Russia’s Ministry of Defense is bringing two robot tank designs in-house, following progress from industry in developing these forms.

The two robots, the heavy tank-like “Storm” or Shturm and the lighter “Ally” or Soratnik, are complementary machines, designed for heavy combat and assisting infantry, respectively. The two tanks represent an effort to incorporate more robotics and more autonomy in force planning going forward.

The Ministry’s decision to pursue the projects in-house was announced in late December by Oleg Salyukov, the commander-in-chief of the Russian Ground Forces. The Shturm and Soratnik robots were initiated by industry first, without a guarantee that the Army would pick them up, but the bet appears to have paid off.

Shturm, the heavier vehicle, was designed by Uralvagonozavod, which makes main battle tanks for Russia. Shturm is a collective class of four heavy vehicles, all based on the same T-72 MBT chassis. Building a robot tank on top of existing tank parts, and a popular tank at that, means that spare parts and able repair (at least when it comes to the mechanics) is easy and already available.

As sketched out, the Shturm is designed to operate with a 125 mm cannon. That, plus a rugged body designed for urban combat, would make it a robot ready to rumble in cities. The concept design features a range of alternative armaments, specializing in everything from anti-infantry machine guns to 30 mm to anti-tank missiles to a lighter (though still powerful) 57 mm cannon.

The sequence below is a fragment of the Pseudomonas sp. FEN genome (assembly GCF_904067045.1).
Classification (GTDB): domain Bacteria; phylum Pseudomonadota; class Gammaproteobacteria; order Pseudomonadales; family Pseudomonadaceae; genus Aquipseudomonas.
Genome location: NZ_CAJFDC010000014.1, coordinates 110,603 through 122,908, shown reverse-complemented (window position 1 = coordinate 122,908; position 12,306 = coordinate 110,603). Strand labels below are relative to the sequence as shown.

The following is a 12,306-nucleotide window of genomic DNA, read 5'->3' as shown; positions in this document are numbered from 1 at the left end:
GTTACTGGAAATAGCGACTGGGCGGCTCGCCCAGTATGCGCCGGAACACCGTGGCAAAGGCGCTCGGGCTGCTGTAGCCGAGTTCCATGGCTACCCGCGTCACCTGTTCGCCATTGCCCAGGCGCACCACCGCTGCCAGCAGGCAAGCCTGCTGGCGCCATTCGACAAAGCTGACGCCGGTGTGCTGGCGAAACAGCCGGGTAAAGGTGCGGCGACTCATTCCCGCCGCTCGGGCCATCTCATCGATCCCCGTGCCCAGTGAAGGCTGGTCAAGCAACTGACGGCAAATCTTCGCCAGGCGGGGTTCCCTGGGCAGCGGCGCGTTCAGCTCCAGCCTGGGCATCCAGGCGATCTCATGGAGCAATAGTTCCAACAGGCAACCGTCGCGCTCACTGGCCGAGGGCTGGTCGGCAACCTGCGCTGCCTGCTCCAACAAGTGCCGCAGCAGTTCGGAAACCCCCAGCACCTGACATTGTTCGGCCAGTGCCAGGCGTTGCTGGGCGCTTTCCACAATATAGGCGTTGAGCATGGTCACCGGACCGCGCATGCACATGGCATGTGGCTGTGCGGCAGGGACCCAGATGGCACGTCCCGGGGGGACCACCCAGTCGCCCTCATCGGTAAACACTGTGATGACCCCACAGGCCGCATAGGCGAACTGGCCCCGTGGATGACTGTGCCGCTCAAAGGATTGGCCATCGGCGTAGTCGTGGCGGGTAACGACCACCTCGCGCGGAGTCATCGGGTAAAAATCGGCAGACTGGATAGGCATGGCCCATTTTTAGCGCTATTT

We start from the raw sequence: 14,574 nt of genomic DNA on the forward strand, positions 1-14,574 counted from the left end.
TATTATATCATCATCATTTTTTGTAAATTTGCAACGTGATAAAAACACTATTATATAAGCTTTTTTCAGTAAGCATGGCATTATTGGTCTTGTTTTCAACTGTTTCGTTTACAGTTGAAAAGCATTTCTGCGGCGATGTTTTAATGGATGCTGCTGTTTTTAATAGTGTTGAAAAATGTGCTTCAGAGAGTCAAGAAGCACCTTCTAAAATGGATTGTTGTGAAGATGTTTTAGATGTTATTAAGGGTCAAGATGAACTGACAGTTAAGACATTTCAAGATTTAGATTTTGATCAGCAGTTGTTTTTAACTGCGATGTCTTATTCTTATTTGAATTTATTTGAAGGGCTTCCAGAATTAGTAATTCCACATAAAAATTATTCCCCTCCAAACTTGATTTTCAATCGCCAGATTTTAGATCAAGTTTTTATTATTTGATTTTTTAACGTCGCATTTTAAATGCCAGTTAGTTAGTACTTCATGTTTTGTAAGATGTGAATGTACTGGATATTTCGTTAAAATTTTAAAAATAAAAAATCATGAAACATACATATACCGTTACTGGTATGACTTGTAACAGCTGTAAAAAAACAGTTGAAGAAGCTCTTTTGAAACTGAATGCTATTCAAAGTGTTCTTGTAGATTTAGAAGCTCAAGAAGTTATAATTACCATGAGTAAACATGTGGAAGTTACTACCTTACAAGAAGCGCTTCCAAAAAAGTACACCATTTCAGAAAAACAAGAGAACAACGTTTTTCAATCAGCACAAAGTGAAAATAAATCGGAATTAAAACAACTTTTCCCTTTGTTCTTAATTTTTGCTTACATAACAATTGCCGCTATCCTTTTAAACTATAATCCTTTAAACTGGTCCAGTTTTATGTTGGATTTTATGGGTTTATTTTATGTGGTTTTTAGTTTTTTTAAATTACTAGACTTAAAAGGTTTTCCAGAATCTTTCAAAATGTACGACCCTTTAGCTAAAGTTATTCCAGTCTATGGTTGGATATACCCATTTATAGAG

“The names indicate their potential use - ‘Soratnik,’ as an ‘ally’ could function in a [manned-unmanned teaming] arrangement,” said Samuel Bendett, a fellow in Russia studies at the American Foreign Policy Council. “The heavy ‘Shturm’ could be used for storming heavily fortified adversarial fire points and positions, or offer protection to advancing manned and unmanned formations in heavy urban fighting.”

Made by Kalashnikov, the Soratnik has reportedly been tested in near-combat conditions. More recently, Russia has tested it as a platform for human-machine collaboration on the battlefield. While it’s expected armament is much lighter than that of the Shturm, weapons range from machine guns to heavy machine guns to grenade launchers and anti-tank missiles.

“The reason why the Ministry of Defense has announced that it will develop UGVs based on Soratnik and Shturm is that it is now taking over the development initiative from private enterprises as it begins to formulate actual [Concepts of Operation] and [Tactics, Techniques, and Procedures] requirements,” said Bendett, an adviser at the Center for Naval Analyses. “Going back to 2017, the Ministry of Defence launched an annual military conference and review called "Robotization of the Armed Forces of Russia" that aimed to consolidate unmanned systems production and acquisition by developing common vehicle requirements and standards.”

As Russia draws on its experiences in the wars of the 2010s, it is leaning heavily towards a more robotic force for the wars of the century to come.

Kelsey Atherton blogs about military technology for C4ISRNET, Fifth Domain, Defense News, and Military Times. He previously wrote for Popular Science, and also created, solicited, and edited content for a group blog on political science fiction and international security.

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